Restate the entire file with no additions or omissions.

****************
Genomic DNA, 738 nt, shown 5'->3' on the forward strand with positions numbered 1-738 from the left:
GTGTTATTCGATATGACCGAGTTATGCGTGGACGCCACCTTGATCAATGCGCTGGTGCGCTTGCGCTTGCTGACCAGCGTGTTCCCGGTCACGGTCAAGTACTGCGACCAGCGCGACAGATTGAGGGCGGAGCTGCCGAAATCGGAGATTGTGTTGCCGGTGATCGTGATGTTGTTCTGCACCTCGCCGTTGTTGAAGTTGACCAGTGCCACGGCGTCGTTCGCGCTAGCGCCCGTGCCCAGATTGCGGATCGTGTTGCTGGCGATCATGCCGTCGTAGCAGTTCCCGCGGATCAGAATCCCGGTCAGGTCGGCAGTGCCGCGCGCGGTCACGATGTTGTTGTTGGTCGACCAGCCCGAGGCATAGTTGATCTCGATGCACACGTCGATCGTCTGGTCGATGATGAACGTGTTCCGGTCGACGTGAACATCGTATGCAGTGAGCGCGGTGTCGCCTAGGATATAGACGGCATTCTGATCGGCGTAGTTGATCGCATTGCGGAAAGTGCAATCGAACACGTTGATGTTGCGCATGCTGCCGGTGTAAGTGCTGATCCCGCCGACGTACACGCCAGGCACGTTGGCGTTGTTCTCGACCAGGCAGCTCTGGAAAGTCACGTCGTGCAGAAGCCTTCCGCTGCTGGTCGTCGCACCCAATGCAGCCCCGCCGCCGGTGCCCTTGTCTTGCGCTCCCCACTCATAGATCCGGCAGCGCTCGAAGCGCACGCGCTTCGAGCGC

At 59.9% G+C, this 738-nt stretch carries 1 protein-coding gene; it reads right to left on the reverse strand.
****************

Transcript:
Genomic DNA, 738 nt, shown 5'->3' on the forward strand with positions numbered 1-738 from the left:
GTGTTATTCGATATGACCGAGTTATGCGTGGACGCCACCTTGATCAATGCGCTGGTGCGCTTGCGCTTGCTGACCAGCGTGTTCCCGGTCACGGTCAAGTACTGCGACCAGCGCGACAGATTGAGGGCGGAGCTGCCGAAATCGGAGATTGTGTTGCCGGTGATCGTGATGTTGTTCTGCACCTCGCCGTTGTTGAAGTTGACCAGTGCCACGGCGTCGTTCGCGCTAGCGCCCGTGCCCAGATTGCGGATCGTGTTGCTGGCGATCATGCCGTCGTAGCAGTTCCCGCGGATCAGAATCCCGGTCAGGTCGGCAGTGCCGCGCGCGGTCACGATGTTGTTGTTGGTCGACCAGCCCGAGGCATAGTTGATCTCGATGCACACGTCGATCGTCTGGTCGATGATGAACGTGTTCCGGTCGACGTGAACATCGTATGCAGTGAGCGCGGTGTCGCCTAGGATATAGACGGCATTCTGATCGGCGTAGTTGATCGCATTGCGGAAAGTGCAATCGAACACGTTGATGTTGCGCATGCTGCCGGTGTAAGTGCTGATCCCGCCGACGTACACGCCAGGCACGTTGGCGTTGTTCTCGACCAGGCAGCTCTGGAAAGTCACGTCGTGCAGAAGCCTTCCGCTGCTGGTCGTCGCACCCAATGCAGCCCCGCCGCCGGTGCCCTTGTCTTGCGCTCCCCACTCATAGATCCGGCAGCGCTCGAAGCGCACGCGCTTCGAGCGC

At 59.9% G+C, this 738-nt stretch carries 1 protein-coding gene; it reads right to left on the reverse strand.